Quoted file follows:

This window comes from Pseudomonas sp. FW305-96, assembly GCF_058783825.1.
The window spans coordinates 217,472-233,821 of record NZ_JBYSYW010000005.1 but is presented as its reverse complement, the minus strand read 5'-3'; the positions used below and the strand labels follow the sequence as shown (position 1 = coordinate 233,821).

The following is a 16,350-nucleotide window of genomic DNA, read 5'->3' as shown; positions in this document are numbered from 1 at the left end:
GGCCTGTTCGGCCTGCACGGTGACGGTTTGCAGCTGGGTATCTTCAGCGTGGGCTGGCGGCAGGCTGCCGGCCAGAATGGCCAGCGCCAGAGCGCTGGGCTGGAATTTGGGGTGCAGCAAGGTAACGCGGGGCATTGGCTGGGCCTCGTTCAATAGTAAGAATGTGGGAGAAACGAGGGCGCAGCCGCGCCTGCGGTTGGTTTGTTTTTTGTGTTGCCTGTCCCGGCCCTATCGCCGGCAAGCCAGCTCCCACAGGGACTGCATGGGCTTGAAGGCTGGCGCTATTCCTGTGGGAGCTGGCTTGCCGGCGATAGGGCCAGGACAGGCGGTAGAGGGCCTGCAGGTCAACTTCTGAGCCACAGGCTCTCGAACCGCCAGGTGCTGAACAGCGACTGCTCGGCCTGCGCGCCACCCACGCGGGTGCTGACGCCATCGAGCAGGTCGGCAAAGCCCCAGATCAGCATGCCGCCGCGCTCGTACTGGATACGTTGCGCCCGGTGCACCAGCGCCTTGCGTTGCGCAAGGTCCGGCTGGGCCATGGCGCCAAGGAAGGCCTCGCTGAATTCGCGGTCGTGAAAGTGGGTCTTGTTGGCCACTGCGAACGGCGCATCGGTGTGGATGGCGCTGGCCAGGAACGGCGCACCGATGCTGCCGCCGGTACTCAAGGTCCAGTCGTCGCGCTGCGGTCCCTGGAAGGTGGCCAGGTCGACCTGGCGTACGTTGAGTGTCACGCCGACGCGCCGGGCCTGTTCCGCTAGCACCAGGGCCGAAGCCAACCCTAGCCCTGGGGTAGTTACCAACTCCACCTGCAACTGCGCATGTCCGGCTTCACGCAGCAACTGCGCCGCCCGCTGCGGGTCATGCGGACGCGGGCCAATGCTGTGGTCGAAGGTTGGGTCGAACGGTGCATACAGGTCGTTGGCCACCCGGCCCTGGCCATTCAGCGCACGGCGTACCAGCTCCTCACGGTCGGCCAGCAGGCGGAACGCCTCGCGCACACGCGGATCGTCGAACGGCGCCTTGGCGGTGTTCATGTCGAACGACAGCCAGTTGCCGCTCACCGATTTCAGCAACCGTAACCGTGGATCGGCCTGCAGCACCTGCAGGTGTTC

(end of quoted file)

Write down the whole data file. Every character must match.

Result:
This window comes from Pseudomonas sp. FW305-96, assembly GCF_058783825.1.
The window spans coordinates 217,472-233,821 of record NZ_JBYSYW010000005.1 but is presented as its reverse complement, the minus strand read 5'-3'; the positions used below and the strand labels follow the sequence as shown (position 1 = coordinate 233,821).

The following is a 16,350-nucleotide window of genomic DNA, read 5'->3' as shown; positions in this document are numbered from 1 at the left end:
GGCCTGTTCGGCCTGCACGGTGACGGTTTGCAGCTGGGTATCTTCAGCGTGGGCTGGCGGCAGGCTGCCGGCCAGAATGGCCAGCGCCAGAGCGCTGGGCTGGAATTTGGGGTGCAGCAAGGTAACGCGGGGCATTGGCTGGGCCTCGTTCAATAGTAAGAATGTGGGAGAAACGAGGGCGCAGCCGCGCCTGCGGTTGGTTTGTTTTTTGTGTTGCCTGTCCCGGCCCTATCGCCGGCAAGCCAGCTCCCACAGGGACTGCATGGGCTTGAAGGCTGGCGCTATTCCTGTGGGAGCTGGCTTGCCGGCGATAGGGCCAGGACAGGCGGTAGAGGGCCTGCAGGTCAACTTCTGAGCCACAGGCTCTCGAACCGCCAGGTGCTGAACAGCGACTGCTCGGCCTGCGCGCCACCCACGCGGGTGCTGACGCCATCGAGCAGGTCGGCAAAGCCCCAGATCAGCATGCCGCCGCGCTCGTACTGGATACGTTGCGCCCGGTGCACCAGCGCCTTGCGTTGCGCAAGGTCCGGCTGGGCCATGGCGCCAAGGAAGGCCTCGCTGAATTCGCGGTCGTGAAAGTGGGTCTTGTTGGCCACTGCGAACGGCGCATCGGTGTGGATGGCGCTGGCCAGGAACGGCGCACCGATGCTGCCGCCGGTACTCAAGGTCCAGTCGTCGCGCTGCGGTCCCTGGAAGGTGGCCAGGTCGACCTGGCGTACGTTGAGTGTCACGCCGACGCGCCGGGCCTGTTCCGCTAGCACCAGGGCCGAAGCCAACCCTAGCCCTGGGGTAGTTACCAACTCCACCTGCAACTGCGCATGTCCGGCTTCACGCAGCAACTGCGCCGCCCGCTGCGGGTCATGCGGACGCGGGCCAATGCTGTGGTCGAAGGTTGGGTCGAACGGTGCATACAGGTCGTTGGCCACCCGGCCCTGGCCATTCAGCGCACGGCGTACCAGCTCCTCACGGTCGGCCAGCAGGCGGAACGCCTCGCGCACACGCGGATCGTCGAACGGCGCCTTGGCGGTGTTCATGTCGAACGACAGCCAGTTGCCGCTCACCGATTTCAGCAACCGTAACCGTGGATCGGCCTGCAGCACCTGCAGGTGTTC